April 29th was a momentous day for McElhanney:
Our firm received three ACEC-BC Awards of Excellence!
Recognizing outstanding accomplishments across BC’s consulting engineering community, the ACEC-BC Awards for Engineering Excellence are classified under seven categories. This year, McElhanney entered projects under three of them: Transportation & Bridges, Natural Resource & Habitat, and Projects Under $2.5M. To our delight, each of our entries were recognized with an Award of Excellence in their respective categories:
A Balancing Act – Bringing the Bayonne Bridge into the Modern Age
Submitted Under Transportation & Bridges
By the new millennium, the size of modern shipping vessels was only increasing, and the Bayonne Bridge’s 151ft clearance height was becoming a significant access bottleneck for the busiest port district on the Eastern Seaboard. McElhanney was initially brought aboard for structural peer review and to sign off on two overhead launching gantries. Our scope then expanded to include engineering of the gantry operations. This involved producing nearly 3,000 design drawings, designing hurricane wind securement for the gantries, and figuring out how to move these machines across the roadway within a 72-hour traffic closure. The Kill Van Kull strait is now fully navigable by the largest shipping vessels in the world.
LNG Offsite Habitat Offsets – Anderson Creek Fishway
Submitted Under Natural Resources & Habitat
Kitimat is the Pacific terminus for LNG Canada’s proposed export pipeline. One of the environmental conditions required for federal approval was to restore access for migrating pink and coho salmon to spawning grounds in Anderson Creek (which had not been available to fish for more than 65 years). Fish passage had been blocked since the construction of a concrete bridge apron, which went on to deteriorate into an impassable 3m weir. Without a fishway, LNG Canada would not gain federal approval for their nearby terminal. As prime consultant, McElhanney was part of a design-build team with Ledcor-Haisla Limited Partnership, responsible for most aspects of engineering design (including concept development, hydraulic modelling, biological expertise, and civil and structural design). Since construction, hundreds of salmon have been spotted upstream of the fishway and it is estimated the newly accessible spawning habitat could accommodate up to 600 mating pairs annually.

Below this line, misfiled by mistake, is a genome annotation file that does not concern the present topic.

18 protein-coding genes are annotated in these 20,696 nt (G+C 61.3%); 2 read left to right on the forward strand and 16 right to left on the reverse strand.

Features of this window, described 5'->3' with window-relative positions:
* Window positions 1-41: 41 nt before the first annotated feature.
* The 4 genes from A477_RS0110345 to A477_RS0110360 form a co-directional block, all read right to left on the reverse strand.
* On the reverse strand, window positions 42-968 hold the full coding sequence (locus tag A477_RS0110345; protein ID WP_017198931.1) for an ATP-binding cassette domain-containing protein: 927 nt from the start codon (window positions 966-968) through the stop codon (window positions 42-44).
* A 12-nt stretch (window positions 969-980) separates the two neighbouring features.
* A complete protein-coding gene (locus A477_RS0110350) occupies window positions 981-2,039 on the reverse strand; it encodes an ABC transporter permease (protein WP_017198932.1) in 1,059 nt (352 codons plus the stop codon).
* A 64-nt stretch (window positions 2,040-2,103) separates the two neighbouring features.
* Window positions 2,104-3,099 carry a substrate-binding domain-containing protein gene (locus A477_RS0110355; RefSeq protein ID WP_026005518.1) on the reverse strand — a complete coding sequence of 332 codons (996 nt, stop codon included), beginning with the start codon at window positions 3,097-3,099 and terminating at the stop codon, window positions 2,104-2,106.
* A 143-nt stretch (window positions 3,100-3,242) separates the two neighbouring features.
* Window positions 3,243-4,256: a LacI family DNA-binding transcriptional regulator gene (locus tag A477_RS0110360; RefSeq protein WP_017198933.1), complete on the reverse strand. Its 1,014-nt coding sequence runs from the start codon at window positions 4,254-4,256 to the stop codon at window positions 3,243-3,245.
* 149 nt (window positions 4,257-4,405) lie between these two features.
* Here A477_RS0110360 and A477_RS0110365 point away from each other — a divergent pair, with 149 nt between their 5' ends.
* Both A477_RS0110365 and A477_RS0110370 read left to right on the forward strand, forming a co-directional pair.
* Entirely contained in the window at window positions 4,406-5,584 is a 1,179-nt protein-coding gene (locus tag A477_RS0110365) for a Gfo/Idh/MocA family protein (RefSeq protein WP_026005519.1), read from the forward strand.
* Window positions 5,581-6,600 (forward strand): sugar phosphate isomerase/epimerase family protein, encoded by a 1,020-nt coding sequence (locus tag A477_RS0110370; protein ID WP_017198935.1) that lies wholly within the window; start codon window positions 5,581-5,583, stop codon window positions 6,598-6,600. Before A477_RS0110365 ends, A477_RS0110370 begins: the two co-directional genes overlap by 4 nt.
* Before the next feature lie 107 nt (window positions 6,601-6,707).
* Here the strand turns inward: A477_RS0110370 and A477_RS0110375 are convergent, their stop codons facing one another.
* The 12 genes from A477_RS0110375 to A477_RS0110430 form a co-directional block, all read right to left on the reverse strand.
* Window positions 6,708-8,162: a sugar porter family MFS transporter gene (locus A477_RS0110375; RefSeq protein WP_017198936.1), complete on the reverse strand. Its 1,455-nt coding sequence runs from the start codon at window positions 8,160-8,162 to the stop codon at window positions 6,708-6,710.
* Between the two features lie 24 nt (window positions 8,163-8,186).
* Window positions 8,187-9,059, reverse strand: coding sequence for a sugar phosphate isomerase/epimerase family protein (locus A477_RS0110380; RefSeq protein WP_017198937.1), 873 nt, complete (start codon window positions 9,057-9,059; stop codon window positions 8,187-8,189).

A Tight Squeeze – Comox Valley Watermain Leak Drama
Submitted Under Projects Under $2.5M
Less than four months before the beginning of peak water demand season, the Comox Valley Regional District (CVRD) discovered a massive leak in the 900mm diameter steel transmission main that provides 83% of the area’s water. The leak was in the worst possible location: under a wide, fast-flowing river with high fisheries values at the foot of an 11m high forested bank and opposite a fish hatchery. The CVRD’s ability to provide drinking water and fire protection to its 45,000 residents and associated businesses was in serious jeopardy, and they faced a range of expensive and virtually impossible options. To overcome this challenge, McElhanney devised a strategy to deploy divers to repair the pipe internally while it was full of water – 24 hours before the beginning of peak demand season.
Congratulations to the Parsons Team and other 2021 winners!
McElhanney was also a subconsultant on Parsons’ Transportation Trade Network Study, which went on to win an Award of Excellence in Soft Engineering. This assignment for the BC Ministry of Transportation and Infrastructure involved a BC-wide comprehensive multi-modal goods movement study to assess the anticipated growth in goods movement through the Pacific Gateway.
Congrats to the Parsons team and the other 2021 winners – let’s continue to push the envelope of problem solving, innovation, and excellence!
Missed the awards gala?
Watch the footage here – be sure to jump to 55:57, 58:58, and 104:43 to check out McElhanney’s wins!